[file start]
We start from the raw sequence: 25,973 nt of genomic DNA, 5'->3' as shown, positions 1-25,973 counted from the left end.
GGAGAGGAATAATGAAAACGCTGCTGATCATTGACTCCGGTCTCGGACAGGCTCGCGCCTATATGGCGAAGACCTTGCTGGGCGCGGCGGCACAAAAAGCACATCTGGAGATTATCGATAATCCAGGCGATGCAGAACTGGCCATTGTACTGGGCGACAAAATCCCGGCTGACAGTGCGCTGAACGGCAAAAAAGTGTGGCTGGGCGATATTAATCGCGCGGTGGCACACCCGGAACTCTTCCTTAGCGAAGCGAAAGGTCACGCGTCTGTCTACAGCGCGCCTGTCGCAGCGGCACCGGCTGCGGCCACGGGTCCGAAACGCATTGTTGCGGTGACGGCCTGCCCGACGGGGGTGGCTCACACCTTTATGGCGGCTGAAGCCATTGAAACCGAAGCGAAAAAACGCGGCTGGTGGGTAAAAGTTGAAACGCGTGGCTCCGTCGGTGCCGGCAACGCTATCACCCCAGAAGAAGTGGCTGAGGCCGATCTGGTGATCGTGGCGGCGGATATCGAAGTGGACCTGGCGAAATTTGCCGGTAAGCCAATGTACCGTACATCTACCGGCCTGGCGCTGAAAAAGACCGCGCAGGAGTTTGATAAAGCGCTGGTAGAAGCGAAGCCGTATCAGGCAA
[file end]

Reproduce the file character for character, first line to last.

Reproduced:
We start from the raw sequence: 25,973 nt of genomic DNA, 5'->3' as shown, positions 1-25,973 counted from the left end.
GGAGAGGAATAATGAAAACGCTGCTGATCATTGACTCCGGTCTCGGACAGGCTCGCGCCTATATGGCGAAGACCTTGCTGGGCGCGGCGGCACAAAAAGCACATCTGGAGATTATCGATAATCCAGGCGATGCAGAACTGGCCATTGTACTGGGCGACAAAATCCCGGCTGACAGTGCGCTGAACGGCAAAAAAGTGTGGCTGGGCGATATTAATCGCGCGGTGGCACACCCGGAACTCTTCCTTAGCGAAGCGAAAGGTCACGCGTCTGTCTACAGCGCGCCTGTCGCAGCGGCACCGGCTGCGGCCACGGGTCCGAAACGCATTGTTGCGGTGACGGCCTGCCCGACGGGGGTGGCTCACACCTTTATGGCGGCTGAAGCCATTGAAACCGAAGCGAAAAAACGCGGCTGGTGGGTAAAAGTTGAAACGCGTGGCTCCGTCGGTGCCGGCAACGCTATCACCCCAGAAGAAGTGGCTGAGGCCGATCTGGTGATCGTGGCGGCGGATATCGAAGTGGACCTGGCGAAATTTGCCGGTAAGCCAATGTACCGTACATCTACCGGCCTGGCGCTGAAAAAGACCGCGCAGGAGTTTGATAAAGCGCTGGTAGAAGCGAAGCCGTATCAGGCAA